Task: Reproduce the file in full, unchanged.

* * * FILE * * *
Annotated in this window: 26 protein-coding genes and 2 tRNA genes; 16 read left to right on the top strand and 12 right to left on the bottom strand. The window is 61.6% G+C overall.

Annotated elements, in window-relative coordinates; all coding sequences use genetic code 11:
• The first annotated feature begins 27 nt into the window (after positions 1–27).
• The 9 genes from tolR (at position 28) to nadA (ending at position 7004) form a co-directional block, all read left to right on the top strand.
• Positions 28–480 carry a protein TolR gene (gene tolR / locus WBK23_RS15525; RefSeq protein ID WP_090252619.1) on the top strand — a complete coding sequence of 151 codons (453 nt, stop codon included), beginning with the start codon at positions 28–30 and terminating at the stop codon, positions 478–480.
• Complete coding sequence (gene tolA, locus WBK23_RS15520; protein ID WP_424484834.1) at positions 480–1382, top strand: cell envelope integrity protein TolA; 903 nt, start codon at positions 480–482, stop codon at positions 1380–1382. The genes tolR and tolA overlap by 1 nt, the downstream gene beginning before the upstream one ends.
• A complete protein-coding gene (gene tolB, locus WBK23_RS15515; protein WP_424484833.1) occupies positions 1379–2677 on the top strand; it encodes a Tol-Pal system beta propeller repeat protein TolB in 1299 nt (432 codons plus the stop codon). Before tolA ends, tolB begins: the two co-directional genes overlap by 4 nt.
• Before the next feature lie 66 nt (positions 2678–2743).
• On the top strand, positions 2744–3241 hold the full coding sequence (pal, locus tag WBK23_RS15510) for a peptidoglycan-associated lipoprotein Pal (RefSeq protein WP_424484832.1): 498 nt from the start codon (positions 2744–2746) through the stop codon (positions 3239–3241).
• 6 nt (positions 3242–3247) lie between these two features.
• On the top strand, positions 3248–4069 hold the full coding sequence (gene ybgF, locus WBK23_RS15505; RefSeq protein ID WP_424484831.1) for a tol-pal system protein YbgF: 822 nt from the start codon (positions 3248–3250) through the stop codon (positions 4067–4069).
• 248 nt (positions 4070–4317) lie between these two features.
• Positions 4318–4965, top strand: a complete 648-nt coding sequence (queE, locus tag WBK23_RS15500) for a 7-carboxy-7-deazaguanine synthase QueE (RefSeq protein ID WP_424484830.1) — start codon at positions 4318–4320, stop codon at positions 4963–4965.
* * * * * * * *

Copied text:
Annotated in this window: 26 protein-coding genes and 2 tRNA genes; 16 read left to right on the top strand and 12 right to left on the bottom strand. The window is 61.6% G+C overall.

Annotated elements, in window-relative coordinates; all coding sequences use genetic code 11:
• The first annotated feature begins 27 nt into the window (after positions 1–27).
• The 9 genes from tolR (at position 28) to nadA (ending at position 7004) form a co-directional block, all read left to right on the top strand.
• Positions 28–480 carry a protein TolR gene (gene tolR / locus WBK23_RS15525; RefSeq protein ID WP_090252619.1) on the top strand — a complete coding sequence of 151 codons (453 nt, stop codon included), beginning with the start codon at positions 28–30 and terminating at the stop codon, positions 478–480.
• Complete coding sequence (gene tolA, locus WBK23_RS15520; protein ID WP_424484834.1) at positions 480–1382, top strand: cell envelope integrity protein TolA; 903 nt, start codon at positions 480–482, stop codon at positions 1380–1382. The genes tolR and tolA overlap by 1 nt, the downstream gene beginning before the upstream one ends.
• A complete protein-coding gene (gene tolB, locus WBK23_RS15515; protein WP_424484833.1) occupies positions 1379–2677 on the top strand; it encodes a Tol-Pal system beta propeller repeat protein TolB in 1299 nt (432 codons plus the stop codon). Before tolA ends, tolB begins: the two co-directional genes overlap by 4 nt.
• Before the next feature lie 66 nt (positions 2678–2743).
• On the top strand, positions 2744–3241 hold the full coding sequence (pal, locus tag WBK23_RS15510) for a peptidoglycan-associated lipoprotein Pal (RefSeq protein WP_424484832.1): 498 nt from the start codon (positions 2744–2746) through the stop codon (positions 3239–3241).
• 6 nt (positions 3242–3247) lie between these two features.
• On the top strand, positions 3248–4069 hold the full coding sequence (gene ybgF, locus WBK23_RS15505; RefSeq protein ID WP_424484831.1) for a tol-pal system protein YbgF: 822 nt from the start codon (positions 3248–3250) through the stop codon (positions 4067–4069).
• 248 nt (positions 4070–4317) lie between these two features.
• Positions 4318–4965, top strand: a complete 648-nt coding sequence (queE, locus tag WBK23_RS15500) for a 7-carboxy-7-deazaguanine synthase QueE (RefSeq protein ID WP_424484830.1) — start codon at positions 4318–4320, stop codon at positions 4963–4965.